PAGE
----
The Label Printers uses hot stamping, flexo, rotary letterpress, and digital printing processes. The company has more than 20 presses, from such manufacturers as Mark Andy, Webtron, Aquaflex, HP, and Ko-Pack (rotary letterpress). The Label Printers makes its own plates using a traditional solvent wash system. Although the company evaluated computer-to-plate technology, Campbell says that they chose not to go in that direction at the time because the benefit to customers wasn't demonstrated. She believes that at some point it will make sense to change to computer-to-plate technology because much of the industry is going digital.

The company purchased an Indigo ws4050 digital press from Hewlett-Packard in late 2005. Feedback has been positive. Campbell says, "We love the Indigo. It has beautiful print quality. Makeready and waste is unheard of. Changeover between jobs is unbelievable. It's a great addition." Early production on the digital press involved a lot of trial and error and sample work. Now, output is steadier. Campbell says digital printing is used most often in the food and beverage, health and beauty, wine, and pharmaceutical industries. According to Campbell, anything with variable image and process work can be printed well digitally.

The digital press acquisition was big for The Label Printers, so it has no immediate plans for another press purchase. Campbell points out, however, that the company is always looking to reinvest in the organization. "We're not afraid to spend the money when we need to. We also don't throw money around," she says.

The Label Printers always visits Labelexpo, sending all department managers and key operations people. Campbell says the goal this year is to attend more seminars to learn more about what's happening in the industry.

Labels as a commodity



Campbell believes that demands in the marketplace have increased. She says quality is important and expected, on-time delivery is expected no matter what, and customers expect converters to provide all things at the best price. Although she says the idea that loyalty no longer exists is not necessarily true, she admits that it doesn't come easy.


The Label Printers acquired this HP Indigo ws4050 near the end of 2005
Then there's online bidding. Campbell says, "We're close to refusing to do online bids. It reinforces labels as a commodity and we don't think it is."

One problem Campbell cites about labels being treated as a commodity is that with low margins, it's difficult to compete. She says, "If printers are playing the price game for too long, they will get squeezed because bigger companies realize it doesn't help them if the company goes under."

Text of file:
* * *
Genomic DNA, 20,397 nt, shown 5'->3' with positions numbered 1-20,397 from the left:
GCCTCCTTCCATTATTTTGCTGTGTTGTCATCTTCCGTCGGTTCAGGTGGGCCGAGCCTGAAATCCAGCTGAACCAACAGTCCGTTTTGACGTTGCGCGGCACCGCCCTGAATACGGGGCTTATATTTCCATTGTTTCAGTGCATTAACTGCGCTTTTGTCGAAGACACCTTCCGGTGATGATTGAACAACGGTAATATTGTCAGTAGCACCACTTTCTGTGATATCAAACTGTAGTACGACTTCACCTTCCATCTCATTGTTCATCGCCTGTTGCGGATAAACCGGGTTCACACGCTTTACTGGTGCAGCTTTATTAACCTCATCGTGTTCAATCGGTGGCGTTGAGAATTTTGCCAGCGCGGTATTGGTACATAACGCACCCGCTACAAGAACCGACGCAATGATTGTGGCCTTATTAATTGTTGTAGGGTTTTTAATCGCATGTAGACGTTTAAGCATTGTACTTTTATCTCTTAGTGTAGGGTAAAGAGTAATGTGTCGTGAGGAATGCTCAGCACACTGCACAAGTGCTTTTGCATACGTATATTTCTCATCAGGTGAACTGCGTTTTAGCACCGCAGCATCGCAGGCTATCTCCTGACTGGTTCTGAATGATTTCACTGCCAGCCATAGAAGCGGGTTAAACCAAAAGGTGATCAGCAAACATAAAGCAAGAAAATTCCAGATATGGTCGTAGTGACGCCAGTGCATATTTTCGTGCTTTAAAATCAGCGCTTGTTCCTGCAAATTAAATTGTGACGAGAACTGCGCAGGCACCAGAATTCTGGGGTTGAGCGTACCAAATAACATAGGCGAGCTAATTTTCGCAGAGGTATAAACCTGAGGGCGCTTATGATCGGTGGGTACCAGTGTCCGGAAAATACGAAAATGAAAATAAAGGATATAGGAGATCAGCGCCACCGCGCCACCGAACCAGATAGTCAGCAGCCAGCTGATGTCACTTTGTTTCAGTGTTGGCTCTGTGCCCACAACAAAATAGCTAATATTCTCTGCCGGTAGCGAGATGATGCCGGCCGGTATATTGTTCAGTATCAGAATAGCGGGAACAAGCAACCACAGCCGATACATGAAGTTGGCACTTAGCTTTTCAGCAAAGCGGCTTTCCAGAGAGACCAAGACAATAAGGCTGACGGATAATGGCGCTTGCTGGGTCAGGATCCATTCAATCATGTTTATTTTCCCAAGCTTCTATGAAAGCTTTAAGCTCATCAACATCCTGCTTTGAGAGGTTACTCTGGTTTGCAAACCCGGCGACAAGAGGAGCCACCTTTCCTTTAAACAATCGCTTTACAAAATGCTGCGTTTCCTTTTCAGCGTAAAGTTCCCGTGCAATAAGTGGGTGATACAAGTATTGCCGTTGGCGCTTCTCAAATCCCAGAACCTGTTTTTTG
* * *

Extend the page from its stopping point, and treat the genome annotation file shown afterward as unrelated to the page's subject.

The Label Printers is currently in the middle of strategic planning to help answer some of its questions. Campbell says, "The biggest thing is for us is to develop a lot more knowledge of our customers and their customers. We're on a big push to know specifically what our customer wants, which can get lost in the day-to-day."

Campbell expects growth for The Label Printers over the next three to five years. She says the growth is in line with the industry average of 3 to 5 percent, but that the company would like its growth to be a little higher. "We want controlled growth. Not just an increase in sales, but more profitable sales and improving margins," she says.

Campbell believes that consolidation in the industry will continue because when margins are so slim, companies can't invest and continue to improve. She predicts, therefore, a decrease in the number of label companies. The Label Printers might try to take advantage of that environment. "We always have our ear to the ground for acquisitions, but it has to be a good fit," Campbell says. She adds, "Expanding into other marketplaces is a possibility."

Partnerships and alliances are parts of the industry that Campbell believes have grown and will continue to strengthen in the future. She says, "Nothing's a secret any more. You have to work together for the sake of the industry." She believes the industry is going through a transition, describing it as a bell curve. Before, there was strong, profitable business growth, but now that is not always the case. Campbell believes the industry is over the cusp of the curve. "It didn't used to be this difficult. It's a rude awakening for long-term companies," she says.

Because small shops often have the same capabilities as larger businesses, providing customers with specific advantages on the production side becomes much more difficult. Campbell says that right now The Label Printers may have an advantage with its HP Indigo digital press since only a limited number exist in the industry, but that advantage is short-lived. She explains, "You can't sit back. We all keep looking for competitive advantages."

The Label Printers


1710 N. Landmark Road, Aurora IL 60506 USA
mktg@thelabelprinters.com
www.thelabelprinters.com